In regard to reader’s preference, the he/she she/he forms pose yet another issue, as they may be considered gender-biased. By necessity of its construction, one gender must come before the other, which implies one is superior to the other. Alternating between he/she and she/he forms can resolve this problem, but tends to exacerbate the confusion created by repeated use. Transgender or genderqueer individuals that don’t identify as either he or she may also take issue with these types of pronouns.
Another modern epicene suggestion has been the adoption of an invented pronouns. Standardizing an entirely new pronoun set would effectively resolve the grammatical issue, as well as account for those individuals who don’t wish to identify with either of the gender-definite third-person singular pronouns. Many such pronoun sets have been proposed over the centuries, such as the Spivak (ey, em, eir, emself), Humanist (hu, hum, hus, humself), and a litany of others (Berube 174).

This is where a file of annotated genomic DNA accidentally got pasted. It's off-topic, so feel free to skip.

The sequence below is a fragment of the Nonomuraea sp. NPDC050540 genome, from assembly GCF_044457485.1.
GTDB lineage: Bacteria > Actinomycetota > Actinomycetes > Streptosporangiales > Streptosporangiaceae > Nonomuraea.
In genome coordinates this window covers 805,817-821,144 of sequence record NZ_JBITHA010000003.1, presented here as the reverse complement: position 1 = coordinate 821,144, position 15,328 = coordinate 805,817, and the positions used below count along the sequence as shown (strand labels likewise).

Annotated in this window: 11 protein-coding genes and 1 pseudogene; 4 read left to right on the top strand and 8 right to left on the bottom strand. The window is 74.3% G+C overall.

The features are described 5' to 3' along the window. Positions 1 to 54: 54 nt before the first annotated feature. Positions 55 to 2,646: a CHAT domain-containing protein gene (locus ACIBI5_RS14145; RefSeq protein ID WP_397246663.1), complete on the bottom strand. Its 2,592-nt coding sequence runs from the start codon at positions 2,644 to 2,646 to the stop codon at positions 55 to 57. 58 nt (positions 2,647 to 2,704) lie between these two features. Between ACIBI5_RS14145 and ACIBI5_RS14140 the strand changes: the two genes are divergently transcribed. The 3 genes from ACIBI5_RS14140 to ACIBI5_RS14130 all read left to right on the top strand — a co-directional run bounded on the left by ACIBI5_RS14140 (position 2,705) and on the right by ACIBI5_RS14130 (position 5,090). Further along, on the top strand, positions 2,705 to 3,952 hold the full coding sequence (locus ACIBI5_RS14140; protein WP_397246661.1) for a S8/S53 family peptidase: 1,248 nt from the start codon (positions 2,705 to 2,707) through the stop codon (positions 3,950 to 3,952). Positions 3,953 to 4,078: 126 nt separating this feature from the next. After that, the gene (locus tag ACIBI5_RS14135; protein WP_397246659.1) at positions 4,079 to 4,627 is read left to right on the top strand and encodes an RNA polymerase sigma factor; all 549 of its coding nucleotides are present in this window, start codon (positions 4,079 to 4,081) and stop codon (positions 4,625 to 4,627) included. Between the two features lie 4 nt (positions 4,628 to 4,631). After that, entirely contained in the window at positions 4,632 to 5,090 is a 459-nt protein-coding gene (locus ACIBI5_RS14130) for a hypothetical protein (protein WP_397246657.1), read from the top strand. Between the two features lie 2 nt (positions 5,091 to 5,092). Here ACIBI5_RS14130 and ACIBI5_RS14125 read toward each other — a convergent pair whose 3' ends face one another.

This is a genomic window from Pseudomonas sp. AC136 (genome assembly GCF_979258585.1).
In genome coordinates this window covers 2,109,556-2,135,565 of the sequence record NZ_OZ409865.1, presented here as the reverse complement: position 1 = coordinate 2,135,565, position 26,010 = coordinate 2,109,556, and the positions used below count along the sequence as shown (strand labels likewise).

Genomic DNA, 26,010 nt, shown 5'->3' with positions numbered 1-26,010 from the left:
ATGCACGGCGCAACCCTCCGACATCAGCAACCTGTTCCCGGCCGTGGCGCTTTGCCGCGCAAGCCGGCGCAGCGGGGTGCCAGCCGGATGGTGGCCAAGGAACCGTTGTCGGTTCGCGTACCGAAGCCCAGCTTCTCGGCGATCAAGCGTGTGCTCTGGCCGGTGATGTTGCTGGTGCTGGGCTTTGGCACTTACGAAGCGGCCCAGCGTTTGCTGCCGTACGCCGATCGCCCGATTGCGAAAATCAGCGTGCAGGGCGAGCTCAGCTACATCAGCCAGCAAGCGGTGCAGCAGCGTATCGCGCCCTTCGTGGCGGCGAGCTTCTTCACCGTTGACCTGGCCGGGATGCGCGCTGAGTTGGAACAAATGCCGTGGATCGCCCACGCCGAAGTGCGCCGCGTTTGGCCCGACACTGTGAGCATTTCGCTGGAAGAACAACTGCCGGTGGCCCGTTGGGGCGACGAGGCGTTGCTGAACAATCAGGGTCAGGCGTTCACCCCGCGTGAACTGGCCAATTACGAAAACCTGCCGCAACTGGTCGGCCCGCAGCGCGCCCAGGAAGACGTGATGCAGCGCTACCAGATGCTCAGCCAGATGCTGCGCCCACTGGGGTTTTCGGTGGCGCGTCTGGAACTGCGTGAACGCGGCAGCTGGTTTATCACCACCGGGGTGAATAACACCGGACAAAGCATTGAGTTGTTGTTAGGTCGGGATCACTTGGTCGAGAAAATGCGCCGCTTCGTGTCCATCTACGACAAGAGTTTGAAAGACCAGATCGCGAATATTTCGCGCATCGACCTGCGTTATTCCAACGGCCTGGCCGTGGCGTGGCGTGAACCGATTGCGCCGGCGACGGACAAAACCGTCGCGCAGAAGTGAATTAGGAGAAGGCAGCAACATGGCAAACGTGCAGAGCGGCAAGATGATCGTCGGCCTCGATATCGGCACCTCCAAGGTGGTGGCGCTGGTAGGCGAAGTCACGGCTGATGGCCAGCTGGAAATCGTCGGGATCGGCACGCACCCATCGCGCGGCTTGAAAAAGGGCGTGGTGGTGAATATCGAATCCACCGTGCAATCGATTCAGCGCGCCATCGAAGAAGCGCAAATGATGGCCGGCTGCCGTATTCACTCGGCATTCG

One of the most widely known of these invented pronouns is ze and its inflected forms zir, zirs, zirself (also hir, hirs, hirself) which arose during the 1970s. It is derived from the German pronoun Sie meaning both she and they (Williams “Modern Neologism”). Using this construction, a sentence such as He went to the pharmacy to get her prescription for her could be written to Ze went to the pharmacy to get zir prescription for zir.This may cause confusion as to which antecedent the pronouns refer, but the same confusion currently exists when two individuals signified by the same pronoun interact.